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Neurosurgery. 1999 Apr;44(4):732-40; discussion 740-1.

Vascular endothelial growth factor expression, vascular volume, and, capillary permeability in human brain tumors.

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Department of Neuropathology, University of Freiburg Medical School, Germany.



Vascular endothelial growth factor (VEGF) is an endothelial cell-specific mitogen and a potent inducer of vascular permeability. In this study, we determined whether expression of VEGF is correlated with in vivo measurements of the capillary permeability and vascular volume of primary human brain tumors.


Tumor samples (seven glioblastomas, one anaplastic astrocytoma, two low-grade astrocytomas, one pilocytic astrocytoma, and three primary cerebral lymphomas) were stereotactically obtained from 14 patients. A semiquantitative polymerase chain reaction was used to quantify the relative expression of VEGF messenger ribonucleic acid in the tumors. VEGF protein was demonstrated in tissue sections by immunohistochemical techniques. A two-compartment dynamic computed tomographic method was used to quantitatively measure the aforementioned parameters in the regions from which the biopsies were obtained.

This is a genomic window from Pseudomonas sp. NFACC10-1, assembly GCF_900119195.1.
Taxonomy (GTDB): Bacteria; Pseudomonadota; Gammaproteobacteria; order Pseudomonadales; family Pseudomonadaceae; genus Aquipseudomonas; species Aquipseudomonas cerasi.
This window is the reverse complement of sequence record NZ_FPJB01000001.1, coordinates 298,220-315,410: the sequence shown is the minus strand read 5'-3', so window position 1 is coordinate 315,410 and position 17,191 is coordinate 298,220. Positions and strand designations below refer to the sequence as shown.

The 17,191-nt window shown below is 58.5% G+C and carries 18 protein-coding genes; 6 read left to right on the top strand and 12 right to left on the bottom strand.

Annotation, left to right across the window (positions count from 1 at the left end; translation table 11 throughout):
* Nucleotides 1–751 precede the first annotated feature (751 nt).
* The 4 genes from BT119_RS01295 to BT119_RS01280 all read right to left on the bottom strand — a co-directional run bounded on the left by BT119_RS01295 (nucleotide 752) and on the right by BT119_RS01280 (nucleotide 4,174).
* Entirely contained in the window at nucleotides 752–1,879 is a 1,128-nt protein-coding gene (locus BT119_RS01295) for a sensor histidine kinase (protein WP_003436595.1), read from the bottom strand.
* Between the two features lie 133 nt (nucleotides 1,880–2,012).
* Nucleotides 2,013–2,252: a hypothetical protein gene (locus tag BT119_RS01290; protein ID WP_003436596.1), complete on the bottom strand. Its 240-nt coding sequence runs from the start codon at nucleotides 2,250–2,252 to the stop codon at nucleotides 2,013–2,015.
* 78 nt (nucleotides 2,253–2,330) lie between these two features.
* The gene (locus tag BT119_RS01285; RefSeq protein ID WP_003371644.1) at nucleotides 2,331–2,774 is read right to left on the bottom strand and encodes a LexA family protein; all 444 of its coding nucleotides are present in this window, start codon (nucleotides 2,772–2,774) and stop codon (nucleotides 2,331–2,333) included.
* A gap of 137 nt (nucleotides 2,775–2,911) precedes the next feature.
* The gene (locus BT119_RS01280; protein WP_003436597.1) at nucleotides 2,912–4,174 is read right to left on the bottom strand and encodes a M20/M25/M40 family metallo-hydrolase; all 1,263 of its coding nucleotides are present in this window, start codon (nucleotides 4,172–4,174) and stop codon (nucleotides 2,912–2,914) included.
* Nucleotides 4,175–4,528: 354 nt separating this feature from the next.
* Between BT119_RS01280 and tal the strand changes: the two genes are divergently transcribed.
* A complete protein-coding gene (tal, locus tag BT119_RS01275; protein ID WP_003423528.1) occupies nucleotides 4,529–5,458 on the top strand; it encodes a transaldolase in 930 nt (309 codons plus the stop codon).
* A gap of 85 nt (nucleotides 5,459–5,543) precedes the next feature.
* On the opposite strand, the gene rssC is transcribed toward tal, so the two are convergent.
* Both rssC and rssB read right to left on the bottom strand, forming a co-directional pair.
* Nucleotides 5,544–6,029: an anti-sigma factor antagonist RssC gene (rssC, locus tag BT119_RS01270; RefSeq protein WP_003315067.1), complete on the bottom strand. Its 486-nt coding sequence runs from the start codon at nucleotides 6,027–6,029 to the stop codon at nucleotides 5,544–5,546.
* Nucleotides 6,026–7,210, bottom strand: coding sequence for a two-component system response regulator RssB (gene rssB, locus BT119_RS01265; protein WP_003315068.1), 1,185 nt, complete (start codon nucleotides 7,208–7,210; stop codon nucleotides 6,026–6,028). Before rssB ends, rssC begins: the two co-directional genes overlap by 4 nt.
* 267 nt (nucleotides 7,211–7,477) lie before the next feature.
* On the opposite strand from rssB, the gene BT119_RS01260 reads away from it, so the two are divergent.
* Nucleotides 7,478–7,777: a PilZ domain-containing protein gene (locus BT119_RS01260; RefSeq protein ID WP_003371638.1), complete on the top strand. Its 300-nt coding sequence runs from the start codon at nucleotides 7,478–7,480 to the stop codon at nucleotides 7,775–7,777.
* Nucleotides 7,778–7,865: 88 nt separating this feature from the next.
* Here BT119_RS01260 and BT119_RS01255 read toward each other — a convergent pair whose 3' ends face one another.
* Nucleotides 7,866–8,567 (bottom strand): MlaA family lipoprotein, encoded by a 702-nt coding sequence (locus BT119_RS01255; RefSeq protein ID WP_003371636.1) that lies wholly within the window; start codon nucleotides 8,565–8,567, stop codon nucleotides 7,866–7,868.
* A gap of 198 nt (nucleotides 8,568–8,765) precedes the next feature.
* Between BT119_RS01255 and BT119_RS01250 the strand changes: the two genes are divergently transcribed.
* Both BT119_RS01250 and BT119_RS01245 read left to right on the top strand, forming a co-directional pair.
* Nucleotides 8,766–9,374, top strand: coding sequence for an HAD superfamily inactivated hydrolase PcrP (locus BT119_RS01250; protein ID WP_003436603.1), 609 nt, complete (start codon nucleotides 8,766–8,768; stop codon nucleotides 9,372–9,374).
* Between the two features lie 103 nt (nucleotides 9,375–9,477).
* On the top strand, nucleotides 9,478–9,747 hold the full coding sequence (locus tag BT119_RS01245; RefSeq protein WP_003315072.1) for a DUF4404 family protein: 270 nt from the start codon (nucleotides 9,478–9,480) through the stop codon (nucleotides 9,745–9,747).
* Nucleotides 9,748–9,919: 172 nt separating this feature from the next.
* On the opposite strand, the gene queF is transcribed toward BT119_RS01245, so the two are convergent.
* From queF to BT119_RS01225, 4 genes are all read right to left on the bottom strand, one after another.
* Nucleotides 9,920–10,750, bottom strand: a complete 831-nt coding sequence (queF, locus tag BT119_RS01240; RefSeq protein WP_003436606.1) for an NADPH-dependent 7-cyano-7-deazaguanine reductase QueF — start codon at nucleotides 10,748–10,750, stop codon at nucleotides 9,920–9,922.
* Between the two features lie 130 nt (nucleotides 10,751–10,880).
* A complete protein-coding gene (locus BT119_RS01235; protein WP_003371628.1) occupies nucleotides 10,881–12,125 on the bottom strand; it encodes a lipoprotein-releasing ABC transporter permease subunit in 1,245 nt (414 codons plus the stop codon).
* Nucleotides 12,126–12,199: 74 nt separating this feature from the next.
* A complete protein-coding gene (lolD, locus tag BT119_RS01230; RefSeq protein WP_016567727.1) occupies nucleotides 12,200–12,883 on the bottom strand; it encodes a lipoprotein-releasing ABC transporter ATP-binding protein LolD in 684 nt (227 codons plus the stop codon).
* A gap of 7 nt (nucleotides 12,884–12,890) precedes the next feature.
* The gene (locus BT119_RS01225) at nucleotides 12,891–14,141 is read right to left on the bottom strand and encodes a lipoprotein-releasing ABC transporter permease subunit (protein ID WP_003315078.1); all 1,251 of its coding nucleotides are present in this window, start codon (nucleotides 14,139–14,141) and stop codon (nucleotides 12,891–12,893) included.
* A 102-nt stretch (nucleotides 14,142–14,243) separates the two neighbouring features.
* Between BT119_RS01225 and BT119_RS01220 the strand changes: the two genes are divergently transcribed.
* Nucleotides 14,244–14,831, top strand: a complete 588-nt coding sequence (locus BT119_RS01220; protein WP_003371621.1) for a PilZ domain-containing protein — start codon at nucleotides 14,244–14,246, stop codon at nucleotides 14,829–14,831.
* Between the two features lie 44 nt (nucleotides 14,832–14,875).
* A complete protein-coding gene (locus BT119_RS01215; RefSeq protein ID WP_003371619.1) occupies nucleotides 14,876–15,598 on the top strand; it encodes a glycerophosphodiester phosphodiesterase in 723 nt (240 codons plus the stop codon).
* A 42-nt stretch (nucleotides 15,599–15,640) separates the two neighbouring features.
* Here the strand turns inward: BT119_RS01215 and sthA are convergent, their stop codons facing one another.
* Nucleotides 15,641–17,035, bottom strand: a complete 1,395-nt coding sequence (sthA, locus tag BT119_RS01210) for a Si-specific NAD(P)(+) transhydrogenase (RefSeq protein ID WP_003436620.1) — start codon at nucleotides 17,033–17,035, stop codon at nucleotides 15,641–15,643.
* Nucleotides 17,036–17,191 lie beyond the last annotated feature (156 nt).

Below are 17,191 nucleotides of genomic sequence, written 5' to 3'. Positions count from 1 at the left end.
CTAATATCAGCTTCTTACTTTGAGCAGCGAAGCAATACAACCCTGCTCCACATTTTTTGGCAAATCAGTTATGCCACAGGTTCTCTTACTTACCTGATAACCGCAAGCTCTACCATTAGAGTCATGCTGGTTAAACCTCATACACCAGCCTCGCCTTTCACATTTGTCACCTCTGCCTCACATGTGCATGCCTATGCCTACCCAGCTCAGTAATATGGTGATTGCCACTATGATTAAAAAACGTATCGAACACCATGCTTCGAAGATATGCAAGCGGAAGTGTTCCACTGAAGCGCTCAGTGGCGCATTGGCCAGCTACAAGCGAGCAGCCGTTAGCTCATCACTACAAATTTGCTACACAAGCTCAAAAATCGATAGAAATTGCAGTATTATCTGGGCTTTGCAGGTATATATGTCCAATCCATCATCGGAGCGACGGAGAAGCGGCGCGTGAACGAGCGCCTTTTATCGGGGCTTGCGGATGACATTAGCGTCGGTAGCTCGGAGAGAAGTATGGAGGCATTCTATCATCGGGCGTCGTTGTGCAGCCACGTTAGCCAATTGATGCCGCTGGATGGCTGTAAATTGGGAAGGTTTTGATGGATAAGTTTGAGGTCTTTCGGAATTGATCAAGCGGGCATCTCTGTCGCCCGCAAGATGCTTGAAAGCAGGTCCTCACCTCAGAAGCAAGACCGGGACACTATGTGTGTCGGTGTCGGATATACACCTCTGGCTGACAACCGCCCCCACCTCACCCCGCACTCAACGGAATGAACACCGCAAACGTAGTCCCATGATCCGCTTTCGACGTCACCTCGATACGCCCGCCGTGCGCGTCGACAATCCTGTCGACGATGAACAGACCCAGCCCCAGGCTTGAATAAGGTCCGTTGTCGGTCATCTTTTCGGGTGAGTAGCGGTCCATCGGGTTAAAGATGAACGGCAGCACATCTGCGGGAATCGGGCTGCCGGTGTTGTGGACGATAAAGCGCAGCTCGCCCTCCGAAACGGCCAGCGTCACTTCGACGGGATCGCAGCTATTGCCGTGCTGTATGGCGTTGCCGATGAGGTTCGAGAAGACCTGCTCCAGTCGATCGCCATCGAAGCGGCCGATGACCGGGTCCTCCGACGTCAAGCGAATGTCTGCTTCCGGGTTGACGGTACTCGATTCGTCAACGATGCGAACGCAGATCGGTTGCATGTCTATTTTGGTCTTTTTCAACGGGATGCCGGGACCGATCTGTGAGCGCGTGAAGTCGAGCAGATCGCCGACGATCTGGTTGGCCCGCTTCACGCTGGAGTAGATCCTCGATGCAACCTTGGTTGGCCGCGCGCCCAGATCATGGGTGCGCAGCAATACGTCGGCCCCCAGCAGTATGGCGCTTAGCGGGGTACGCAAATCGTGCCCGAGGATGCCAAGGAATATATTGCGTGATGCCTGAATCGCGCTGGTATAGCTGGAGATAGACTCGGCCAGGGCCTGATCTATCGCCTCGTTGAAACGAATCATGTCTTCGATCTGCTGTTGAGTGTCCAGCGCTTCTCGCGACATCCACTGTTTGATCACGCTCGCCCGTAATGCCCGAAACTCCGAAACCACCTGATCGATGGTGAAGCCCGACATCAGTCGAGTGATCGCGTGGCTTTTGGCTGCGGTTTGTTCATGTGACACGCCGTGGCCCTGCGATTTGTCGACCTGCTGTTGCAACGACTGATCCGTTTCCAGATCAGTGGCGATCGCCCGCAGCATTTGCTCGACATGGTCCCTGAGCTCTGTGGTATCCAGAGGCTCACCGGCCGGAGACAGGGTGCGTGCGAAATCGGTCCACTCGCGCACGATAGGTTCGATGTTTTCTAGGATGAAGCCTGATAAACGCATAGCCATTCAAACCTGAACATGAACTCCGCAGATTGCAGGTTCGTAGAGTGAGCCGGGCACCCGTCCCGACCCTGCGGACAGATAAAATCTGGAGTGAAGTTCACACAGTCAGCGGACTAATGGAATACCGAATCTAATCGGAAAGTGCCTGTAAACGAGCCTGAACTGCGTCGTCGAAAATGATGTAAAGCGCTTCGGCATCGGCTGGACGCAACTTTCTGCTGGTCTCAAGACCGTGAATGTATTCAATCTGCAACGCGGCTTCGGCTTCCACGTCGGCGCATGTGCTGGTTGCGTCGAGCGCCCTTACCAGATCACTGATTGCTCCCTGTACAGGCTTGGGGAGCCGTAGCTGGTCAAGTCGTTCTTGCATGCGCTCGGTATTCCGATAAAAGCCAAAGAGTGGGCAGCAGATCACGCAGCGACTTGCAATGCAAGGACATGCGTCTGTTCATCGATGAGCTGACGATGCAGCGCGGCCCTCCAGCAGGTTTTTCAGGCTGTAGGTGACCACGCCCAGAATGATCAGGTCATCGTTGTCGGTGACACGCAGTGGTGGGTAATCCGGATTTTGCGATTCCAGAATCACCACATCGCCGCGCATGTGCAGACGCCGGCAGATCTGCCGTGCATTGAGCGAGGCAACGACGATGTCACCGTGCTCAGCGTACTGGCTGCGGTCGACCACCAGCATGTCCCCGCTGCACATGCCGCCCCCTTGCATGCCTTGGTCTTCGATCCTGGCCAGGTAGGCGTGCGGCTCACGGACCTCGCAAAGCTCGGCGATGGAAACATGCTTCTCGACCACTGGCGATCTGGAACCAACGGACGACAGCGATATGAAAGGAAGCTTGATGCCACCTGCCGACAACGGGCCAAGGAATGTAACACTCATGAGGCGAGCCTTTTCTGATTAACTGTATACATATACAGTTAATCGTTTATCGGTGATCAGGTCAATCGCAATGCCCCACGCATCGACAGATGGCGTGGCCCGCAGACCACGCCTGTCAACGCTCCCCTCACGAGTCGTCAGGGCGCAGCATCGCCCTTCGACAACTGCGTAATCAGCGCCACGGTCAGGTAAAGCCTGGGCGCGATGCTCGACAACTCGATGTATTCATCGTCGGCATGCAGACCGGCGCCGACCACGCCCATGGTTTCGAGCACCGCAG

In glial tumors, there was significant correlation of VEGF messenger ribonucleic acid levels with capillary permeability (P < 0.05) and vascular volume (P < 0.01). Although all primary cerebral lymphomas showed considerable increases in capillary permeability and vascular volume, VEGF expression was only slightly upregulated in these tumors.


Our findings are consistent with the hypothesis that VEGF may be responsible for endothelial cell proliferation and vascular permeability in glial tumors. This relationship has implications for clinical applications, i.e., assessment of delivery of water-soluble drugs, treatment of edema, and antiangiogenesis therapy based on inhibition of VEGF function.

[Indexed for MEDLINE]

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